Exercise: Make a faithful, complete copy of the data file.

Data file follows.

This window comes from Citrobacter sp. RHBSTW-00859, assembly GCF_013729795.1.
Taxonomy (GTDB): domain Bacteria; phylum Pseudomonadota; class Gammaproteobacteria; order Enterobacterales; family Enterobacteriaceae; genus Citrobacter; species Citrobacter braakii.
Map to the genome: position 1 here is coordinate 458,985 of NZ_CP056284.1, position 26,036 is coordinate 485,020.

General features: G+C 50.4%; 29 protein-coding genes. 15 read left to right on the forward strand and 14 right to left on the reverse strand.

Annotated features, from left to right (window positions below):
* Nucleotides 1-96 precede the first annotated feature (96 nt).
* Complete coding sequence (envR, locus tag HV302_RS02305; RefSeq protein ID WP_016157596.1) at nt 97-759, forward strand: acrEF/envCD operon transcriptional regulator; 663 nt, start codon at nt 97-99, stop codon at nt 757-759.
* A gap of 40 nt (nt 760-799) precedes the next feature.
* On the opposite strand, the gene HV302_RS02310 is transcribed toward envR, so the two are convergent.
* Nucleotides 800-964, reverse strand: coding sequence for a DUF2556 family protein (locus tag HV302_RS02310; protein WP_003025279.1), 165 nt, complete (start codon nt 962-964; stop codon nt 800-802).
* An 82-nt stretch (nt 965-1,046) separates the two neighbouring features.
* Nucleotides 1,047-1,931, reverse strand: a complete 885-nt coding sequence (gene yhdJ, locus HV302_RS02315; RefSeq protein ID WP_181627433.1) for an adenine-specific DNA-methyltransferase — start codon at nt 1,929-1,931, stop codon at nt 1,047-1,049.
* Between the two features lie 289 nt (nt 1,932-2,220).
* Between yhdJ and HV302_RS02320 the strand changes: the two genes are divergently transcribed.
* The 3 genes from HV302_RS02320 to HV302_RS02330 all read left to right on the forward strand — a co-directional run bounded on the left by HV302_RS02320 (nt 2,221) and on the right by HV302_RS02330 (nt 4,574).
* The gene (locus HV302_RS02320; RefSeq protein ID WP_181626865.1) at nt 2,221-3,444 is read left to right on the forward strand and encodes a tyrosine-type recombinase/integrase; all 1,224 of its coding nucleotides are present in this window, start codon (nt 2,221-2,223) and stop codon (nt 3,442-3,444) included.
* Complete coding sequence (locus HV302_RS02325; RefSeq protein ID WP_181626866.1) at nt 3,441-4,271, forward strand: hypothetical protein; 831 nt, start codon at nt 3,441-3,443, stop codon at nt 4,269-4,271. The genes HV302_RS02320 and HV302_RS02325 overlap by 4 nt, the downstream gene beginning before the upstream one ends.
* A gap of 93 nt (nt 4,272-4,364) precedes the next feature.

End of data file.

This window comes from Citrobacter sp. RHBSTW-00859, assembly GCF_013729795.1.
Taxonomy (GTDB): domain Bacteria; phylum Pseudomonadota; class Gammaproteobacteria; order Enterobacterales; family Enterobacteriaceae; genus Citrobacter; species Citrobacter braakii.
Map to the genome: position 1 here is coordinate 458,985 of NZ_CP056284.1, position 26,036 is coordinate 485,020.

General features: G+C 50.4%; 29 protein-coding genes. 15 read left to right on the forward strand and 14 right to left on the reverse strand.

Annotated features, from left to right (window positions below):
* Nucleotides 1-96 precede the first annotated feature (96 nt).
* Complete coding sequence (envR, locus tag HV302_RS02305; RefSeq protein ID WP_016157596.1) at nt 97-759, forward strand: acrEF/envCD operon transcriptional regulator; 663 nt, start codon at nt 97-99, stop codon at nt 757-759.
* A gap of 40 nt (nt 760-799) precedes the next feature.
* On the opposite strand, the gene HV302_RS02310 is transcribed toward envR, so the two are convergent.
* Nucleotides 800-964, reverse strand: coding sequence for a DUF2556 family protein (locus tag HV302_RS02310; protein WP_003025279.1), 165 nt, complete (start codon nt 962-964; stop codon nt 800-802).
* An 82-nt stretch (nt 965-1,046) separates the two neighbouring features.
* Nucleotides 1,047-1,931, reverse strand: a complete 885-nt coding sequence (gene yhdJ, locus HV302_RS02315; RefSeq protein ID WP_181627433.1) for an adenine-specific DNA-methyltransferase — start codon at nt 1,929-1,931, stop codon at nt 1,047-1,049.
* Between the two features lie 289 nt (nt 1,932-2,220).
* Between yhdJ and HV302_RS02320 the strand changes: the two genes are divergently transcribed.
* The 3 genes from HV302_RS02320 to HV302_RS02330 all read left to right on the forward strand — a co-directional run bounded on the left by HV302_RS02320 (nt 2,221) and on the right by HV302_RS02330 (nt 4,574).
* The gene (locus HV302_RS02320; RefSeq protein ID WP_181626865.1) at nt 2,221-3,444 is read left to right on the forward strand and encodes a tyrosine-type recombinase/integrase; all 1,224 of its coding nucleotides are present in this window, start codon (nt 2,221-2,223) and stop codon (nt 3,442-3,444) included.
* Complete coding sequence (locus HV302_RS02325; RefSeq protein ID WP_181626866.1) at nt 3,441-4,271, forward strand: hypothetical protein; 831 nt, start codon at nt 3,441-3,443, stop codon at nt 4,269-4,271. The genes HV302_RS02320 and HV302_RS02325 overlap by 4 nt, the downstream gene beginning before the upstream one ends.
* A gap of 93 nt (nt 4,272-4,364) precedes the next feature.